- no public access to a large part of the campground, in favor of small group of travel trailer owners;
- a new septic system with a leachfield situated in dunes and wetland;
- continued sand quarrying;
- no controls on grazing in wetlands;
- no protections for listed species, including western snowy plover and California red-legged frog;
- no plans for removal of invasive species such as European beachgrass;
- no plans for introduction of rare species, such as the Myrtle’s silverspot butterfly;
- no conservation easement;
- no management or restoration plans at all;
- no alleviation of the traffic impact on Dillon Beach; and
- no undergrounding of utilities to protect viewshed from public lands.
final coastal development permit
After 13 years of work on this issue by EAC and our partners, the final Coastal Development Permit:
- allows camping on 18 acres of sensitive habitat (an 80% reduction over 1998);
- mandates 100 foot wetland buffers and 50 foot dune scrub buffers;
- requires restoration of the natural wetland hydrology, except for camping areas;
- requires removal of several roads through wetlands;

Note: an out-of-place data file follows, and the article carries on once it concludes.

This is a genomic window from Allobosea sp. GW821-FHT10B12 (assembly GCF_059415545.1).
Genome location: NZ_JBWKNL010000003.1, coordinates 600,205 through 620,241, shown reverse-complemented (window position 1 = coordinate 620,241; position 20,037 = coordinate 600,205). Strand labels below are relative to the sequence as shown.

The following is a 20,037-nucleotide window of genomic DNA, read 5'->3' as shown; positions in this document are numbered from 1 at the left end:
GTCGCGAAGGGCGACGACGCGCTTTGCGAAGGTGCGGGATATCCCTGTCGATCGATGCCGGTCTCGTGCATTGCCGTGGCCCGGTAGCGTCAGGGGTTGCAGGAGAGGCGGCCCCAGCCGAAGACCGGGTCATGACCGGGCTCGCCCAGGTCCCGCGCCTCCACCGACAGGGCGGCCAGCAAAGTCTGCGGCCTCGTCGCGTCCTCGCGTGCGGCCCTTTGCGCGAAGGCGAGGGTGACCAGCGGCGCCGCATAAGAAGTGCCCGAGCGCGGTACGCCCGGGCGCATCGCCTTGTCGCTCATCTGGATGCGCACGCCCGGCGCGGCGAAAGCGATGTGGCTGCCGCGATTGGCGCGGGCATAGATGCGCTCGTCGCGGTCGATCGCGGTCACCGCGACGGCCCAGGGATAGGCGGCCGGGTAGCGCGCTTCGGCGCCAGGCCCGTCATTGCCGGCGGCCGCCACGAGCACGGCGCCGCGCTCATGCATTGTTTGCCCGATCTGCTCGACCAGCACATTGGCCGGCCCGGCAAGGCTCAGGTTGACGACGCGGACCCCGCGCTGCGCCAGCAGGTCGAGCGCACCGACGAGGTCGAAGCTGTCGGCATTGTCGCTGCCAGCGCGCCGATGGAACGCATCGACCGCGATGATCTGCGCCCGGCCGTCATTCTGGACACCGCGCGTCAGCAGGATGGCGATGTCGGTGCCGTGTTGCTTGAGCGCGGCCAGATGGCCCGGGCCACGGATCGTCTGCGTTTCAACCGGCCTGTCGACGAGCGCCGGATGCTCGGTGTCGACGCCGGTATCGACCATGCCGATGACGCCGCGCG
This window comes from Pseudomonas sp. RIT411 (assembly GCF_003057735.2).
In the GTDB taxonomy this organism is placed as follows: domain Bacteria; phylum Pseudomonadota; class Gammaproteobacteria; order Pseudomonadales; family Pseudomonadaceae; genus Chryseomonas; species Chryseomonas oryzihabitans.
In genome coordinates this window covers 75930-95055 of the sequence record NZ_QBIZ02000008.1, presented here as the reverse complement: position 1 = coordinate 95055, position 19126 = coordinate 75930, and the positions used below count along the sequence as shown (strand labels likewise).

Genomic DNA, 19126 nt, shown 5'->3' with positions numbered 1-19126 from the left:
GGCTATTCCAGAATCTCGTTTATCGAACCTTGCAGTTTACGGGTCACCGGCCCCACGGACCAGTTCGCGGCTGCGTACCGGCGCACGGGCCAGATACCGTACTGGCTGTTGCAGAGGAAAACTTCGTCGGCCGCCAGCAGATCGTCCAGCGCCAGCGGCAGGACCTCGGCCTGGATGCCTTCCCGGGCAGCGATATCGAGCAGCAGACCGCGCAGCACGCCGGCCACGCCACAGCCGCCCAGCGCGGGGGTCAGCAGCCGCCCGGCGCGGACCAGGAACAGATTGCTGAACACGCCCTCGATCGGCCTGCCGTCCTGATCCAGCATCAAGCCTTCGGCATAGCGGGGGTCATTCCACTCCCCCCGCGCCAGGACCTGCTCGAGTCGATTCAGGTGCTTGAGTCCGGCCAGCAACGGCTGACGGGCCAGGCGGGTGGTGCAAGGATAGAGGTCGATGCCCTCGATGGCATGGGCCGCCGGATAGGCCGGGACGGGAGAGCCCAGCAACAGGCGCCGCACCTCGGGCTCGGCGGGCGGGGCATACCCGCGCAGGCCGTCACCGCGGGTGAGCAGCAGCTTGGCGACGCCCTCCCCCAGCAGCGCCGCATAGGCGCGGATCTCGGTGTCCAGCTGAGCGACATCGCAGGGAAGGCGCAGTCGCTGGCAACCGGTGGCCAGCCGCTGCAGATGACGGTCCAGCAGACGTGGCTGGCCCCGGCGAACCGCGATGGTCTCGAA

- eliminates the private travel trailers and opens all camping to public access;
- moves the leachfield out of sensitive habitat;
- restricts grazing in wetlands;
- puts 465 acres under a permanent conservation easement;
- has a Protection Restoration and Enhancement Plan (PREP), the goal of which is to restore and enhance the dunes-wetland complex by restoring natural hydrology of wetland, protecting listed species, preventing spread of invasive species, planting native species to create habitat for Myrtle’s silverspot butterfly, etc.;
- has a traffic plan that sets standards for traffic flow and safety;
- provides for additional measures if those standards are not met; and
- requires undergrounding of utilities.
We continue to work with the Lawson family as they implement the many provisions of their Coastal Development Permit, particularly the Tomales Wetlands-Dunes Complex Protection Restoration and Enhancement Plan (PREP). The PREP is already underway and we are working with the Coastal Commission and the Lawson family to ensure the protection of the wetlands, dunes, and wildlife of this exceptional coastal site.
In December 2015, Lawson’s Landing applied to the Coastal Commission for an amendment to the Coastal Development Permit that was issued in 2011. They sought approval for moving the planned new wastewater treatment plant and leach field from the approved location on the upper agricultural part of the property to a part of the property that the Coastal Commission has identified as an environmentally sensitive habitat area (ESHA), and is much closer to Tomales Bay and Lawson’s Landing’s drinking water wells. For these reasons, the Coastal Commission’s Executive Director denied their application.
Lawson’s Landing appealed this denial. In response, we and many members of the public wrote letters asking the Coastal Commissioners to reject the appeal. On April 11, 2016, less than 48 hours before the matter was to be heard, Lawson’s Landing withdrew their appeal.